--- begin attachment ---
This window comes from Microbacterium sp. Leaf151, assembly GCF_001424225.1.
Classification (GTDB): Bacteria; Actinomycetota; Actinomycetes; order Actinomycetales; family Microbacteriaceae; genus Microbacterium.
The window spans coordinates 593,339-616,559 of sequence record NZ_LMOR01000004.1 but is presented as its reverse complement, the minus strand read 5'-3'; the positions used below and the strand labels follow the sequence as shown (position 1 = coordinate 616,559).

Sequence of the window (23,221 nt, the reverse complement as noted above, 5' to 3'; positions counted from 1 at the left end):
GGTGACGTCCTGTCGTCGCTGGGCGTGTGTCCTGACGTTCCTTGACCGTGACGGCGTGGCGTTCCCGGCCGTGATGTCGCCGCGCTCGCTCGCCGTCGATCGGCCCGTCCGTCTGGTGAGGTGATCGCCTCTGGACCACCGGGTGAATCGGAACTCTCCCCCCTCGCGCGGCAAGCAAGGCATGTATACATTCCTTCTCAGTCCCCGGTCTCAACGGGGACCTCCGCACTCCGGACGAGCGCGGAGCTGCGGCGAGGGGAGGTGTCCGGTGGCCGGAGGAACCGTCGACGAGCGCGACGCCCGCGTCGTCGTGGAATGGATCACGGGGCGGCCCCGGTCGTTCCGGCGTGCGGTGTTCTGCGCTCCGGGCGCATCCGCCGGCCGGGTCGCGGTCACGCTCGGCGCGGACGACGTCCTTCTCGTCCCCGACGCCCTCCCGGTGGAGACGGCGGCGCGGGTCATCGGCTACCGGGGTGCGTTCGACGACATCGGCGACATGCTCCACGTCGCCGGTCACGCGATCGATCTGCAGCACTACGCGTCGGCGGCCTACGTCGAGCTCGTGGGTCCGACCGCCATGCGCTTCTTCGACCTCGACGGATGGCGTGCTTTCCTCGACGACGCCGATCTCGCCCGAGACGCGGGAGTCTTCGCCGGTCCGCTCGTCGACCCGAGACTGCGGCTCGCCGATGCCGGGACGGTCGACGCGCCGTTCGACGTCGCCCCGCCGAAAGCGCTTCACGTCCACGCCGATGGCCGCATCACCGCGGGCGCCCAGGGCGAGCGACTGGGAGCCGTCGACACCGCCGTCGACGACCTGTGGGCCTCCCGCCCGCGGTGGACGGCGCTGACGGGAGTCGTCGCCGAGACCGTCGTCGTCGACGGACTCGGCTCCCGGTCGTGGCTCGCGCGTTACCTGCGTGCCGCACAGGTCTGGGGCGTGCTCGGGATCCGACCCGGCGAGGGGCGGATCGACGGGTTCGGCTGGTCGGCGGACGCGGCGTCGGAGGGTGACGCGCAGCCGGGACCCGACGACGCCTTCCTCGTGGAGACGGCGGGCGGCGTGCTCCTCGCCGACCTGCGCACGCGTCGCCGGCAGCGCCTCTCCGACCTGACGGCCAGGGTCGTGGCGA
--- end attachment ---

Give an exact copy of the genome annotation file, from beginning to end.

This window comes from Microbacterium sp. Leaf151, assembly GCF_001424225.1.
Classification (GTDB): Bacteria; Actinomycetota; Actinomycetes; order Actinomycetales; family Microbacteriaceae; genus Microbacterium.
The window spans coordinates 593,339-616,559 of sequence record NZ_LMOR01000004.1 but is presented as its reverse complement, the minus strand read 5'-3'; the positions used below and the strand labels follow the sequence as shown (position 1 = coordinate 616,559).

Sequence of the window (23,221 nt, the reverse complement as noted above, 5' to 3'; positions counted from 1 at the left end):
GGTGACGTCCTGTCGTCGCTGGGCGTGTGTCCTGACGTTCCTTGACCGTGACGGCGTGGCGTTCCCGGCCGTGATGTCGCCGCGCTCGCTCGCCGTCGATCGGCCCGTCCGTCTGGTGAGGTGATCGCCTCTGGACCACCGGGTGAATCGGAACTCTCCCCCCTCGCGCGGCAAGCAAGGCATGTATACATTCCTTCTCAGTCCCCGGTCTCAACGGGGACCTCCGCACTCCGGACGAGCGCGGAGCTGCGGCGAGGGGAGGTGTCCGGTGGCCGGAGGAACCGTCGACGAGCGCGACGCCCGCGTCGTCGTGGAATGGATCACGGGGCGGCCCCGGTCGTTCCGGCGTGCGGTGTTCTGCGCTCCGGGCGCATCCGCCGGCCGGGTCGCGGTCACGCTCGGCGCGGACGACGTCCTTCTCGTCCCCGACGCCCTCCCGGTGGAGACGGCGGCGCGGGTCATCGGCTACCGGGGTGCGTTCGACGACATCGGCGACATGCTCCACGTCGCCGGTCACGCGATCGATCTGCAGCACTACGCGTCGGCGGCCTACGTCGAGCTCGTGGGTCCGACCGCCATGCGCTTCTTCGACCTCGACGGATGGCGTGCTTTCCTCGACGACGCCGATCTCGCCCGAGACGCGGGAGTCTTCGCCGGTCCGCTCGTCGACCCGAGACTGCGGCTCGCCGATGCCGGGACGGTCGACGCGCCGTTCGACGTCGCCCCGCCGAAAGCGCTTCACGTCCACGCCGATGGCCGCATCACCGCGGGCGCCCAGGGCGAGCGACTGGGAGCCGTCGACACCGCCGTCGACGACCTGTGGGCCTCCCGCCCGCGGTGGACGGCGCTGACGGGAGTCGTCGCCGAGACCGTCGTCGTCGACGGACTCGGCTCCCGGTCGTGGCTCGCGCGTTACCTGCGTGCCGCACAGGTCTGGGGCGTGCTCGGGATCCGACCCGGCGAGGGGCGGATCGACGGGTTCGGCTGGTCGGCGGACGCGGCGTCGGAGGGTGACGCGCAGCCGGGACCCGACGACGCCTTCCTCGTGGAGACGGCGGGCGGCGTGCTCCTCGCCGACCTGCGCACGCGTCGCCGGCAGCGCCTCTCCGACCTGACGGCCAGGGTCGTGGCGA